Can the Greens step down from their pedestal now?


Yes, it was a devastating drubbing for the NSW Labor Party. It was also a well-deserved loss after years of incompetence and less than truthful dealings with the NSW public.

But that wasn’t the story for me. All I wanted to know was how the Greens fared. No, I don’t have an unhealthy obsession with the Greens. But as I explained in the previous post, suggestions that swathes of voters are deserting the Labor ship for the Greens are Just. Plain. Wrong.

The Greens fielded a candidate in every seat. While Labor suffered a 17% swing against them, the Greens failed to pick up more than a 1.4% swing to them. Even in the upper house they only managed a 1.85% swing in their favour.

I’ve been told the Greens’ vote suffered from the poor quality of candidates on offer. Sorry, that excuse doesn’t fly.

Every single political operative in Australia has known for the past four years that the NSW election would be held on 26 March 2011. There has been plenty of time for the Greens to organise decent candidates. The Liberal Party did; hell even the National Party managed to do so.

And why is it that when the Greens do well, it is all about the superiority of their values and policies, but when they do less well it is about their poor candidates?

4 thoughts on “Can the Greens step down from their pedestal now?

  1. I am a Greens voter. I vote that way for lots of reasons. But gee, they have an unfathomably long distance to travel before they could / can / will govern.

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  2. I am also a Greens voter and don’t see them governing in their own right ever really. The Australian electorate is too conservative for that. This is illustrated by the widespread view that the Greens are some sort of extremist party. This is of course ridiculous. Anyone who has actually read Greens policies will see that these are largely in line with the sort of middle left policies that European social democratic parties have espoused for decades. That they appear extreme in the Australian context illustrates how far the ALP has moved to the right over the last couple of decades.

    The fact that individual candidates ‘suck’ simply shows that the Greens have a lot to learn about being a political party. Similar embarrassments showed up in the Victorian elections although this is not what caused them to miss out on lower house seats down here. That was entirely down to the swapping of preferences between Labor and Coalition candidates.

    This may well have been partly caused by inept preference negotiators from the Victorian Greens but now that it has occurred it will become a pattern nationally. I’m not personally bothered by these mistakes – they still have the training wheels on. It’s one thing to score senate spots and a whole other more complicated game to get lower house candidates up especially given the vastly lower level of resource available to the Greens.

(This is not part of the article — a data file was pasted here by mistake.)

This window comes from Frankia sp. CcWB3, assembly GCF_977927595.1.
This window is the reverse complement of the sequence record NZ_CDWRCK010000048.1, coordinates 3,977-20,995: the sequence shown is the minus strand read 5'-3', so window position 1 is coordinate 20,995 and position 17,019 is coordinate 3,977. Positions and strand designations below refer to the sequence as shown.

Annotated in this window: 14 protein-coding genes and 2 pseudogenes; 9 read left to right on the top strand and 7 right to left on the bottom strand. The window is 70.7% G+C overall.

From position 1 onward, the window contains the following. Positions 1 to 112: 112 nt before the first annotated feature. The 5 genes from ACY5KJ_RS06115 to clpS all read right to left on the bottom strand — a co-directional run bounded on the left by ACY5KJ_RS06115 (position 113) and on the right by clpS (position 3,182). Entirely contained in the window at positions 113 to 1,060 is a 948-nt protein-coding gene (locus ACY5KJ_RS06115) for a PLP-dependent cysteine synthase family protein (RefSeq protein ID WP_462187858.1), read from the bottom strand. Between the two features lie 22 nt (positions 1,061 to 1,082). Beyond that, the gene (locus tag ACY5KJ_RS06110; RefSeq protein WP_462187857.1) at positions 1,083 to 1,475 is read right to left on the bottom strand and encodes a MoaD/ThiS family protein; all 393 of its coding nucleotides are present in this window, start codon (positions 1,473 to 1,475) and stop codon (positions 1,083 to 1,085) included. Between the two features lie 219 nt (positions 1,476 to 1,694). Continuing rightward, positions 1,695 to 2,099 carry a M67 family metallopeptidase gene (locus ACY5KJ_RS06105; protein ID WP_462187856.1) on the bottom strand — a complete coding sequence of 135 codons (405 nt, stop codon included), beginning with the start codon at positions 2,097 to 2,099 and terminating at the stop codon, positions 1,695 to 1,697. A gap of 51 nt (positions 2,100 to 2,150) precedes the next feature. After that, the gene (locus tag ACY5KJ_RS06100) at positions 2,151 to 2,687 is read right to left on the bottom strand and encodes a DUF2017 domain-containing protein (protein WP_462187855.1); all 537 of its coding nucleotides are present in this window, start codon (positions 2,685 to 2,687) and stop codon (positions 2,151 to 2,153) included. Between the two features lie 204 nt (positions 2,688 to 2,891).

On the other hand however, despite the disappointments at State level election by election the Greens vote grows slowly but surely. This process will continue. Demographic change does not favour the ALP. Unencumbered by historical loyalties the young who are inclined to vote on the left will vote Green in increasing numbers. Having already pinched 10% of the progressive vote from Labor I can see this rising to around 15%.

    Although Labor might be able to survive on a mixture of preference swaps with the Coalition and Greens preferences from candidates shut out by this practice they will struggle to get their primary vote above 40%, absolute borderline territory if they are to hold power.

    I look forward to the time when Labor luminaries are able to overcome their huge sense of entitlement and seriously begin to examine the possibilities of a coalition of the left to confront the coalition of the right.

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  3. I really think that extrapolating too much from the NSW election is dangerous. It was an unusual election because the government was SO ruined, and so many voters simply wanted Labor out.

    Voters understood that meant voting for the Coalition.

    Given that BOF successfully presented himself as a moderate, safe pair of hands, even Labor voters were happy to give him a vote. That doesn’t mean they don’t have “Left” values or have shifted to the Coalition. Nor does it mean they won’t necessarily vote Green in future. It simply means that they really wanted a change of Government, and knew that meant voting for the Coalition.

    The Federal election was a nice illustration of a very different situation. Many voters were disillusioned with Labor. But they were definitely not convinced that Abbott was a moderate and safe pair of hands. Nor were they as sure whether or not a change of Government was necessary. Hence the high votes for those who could keep a check on the unwelcome tendencies of whichever major party won – ie Greens and independents.

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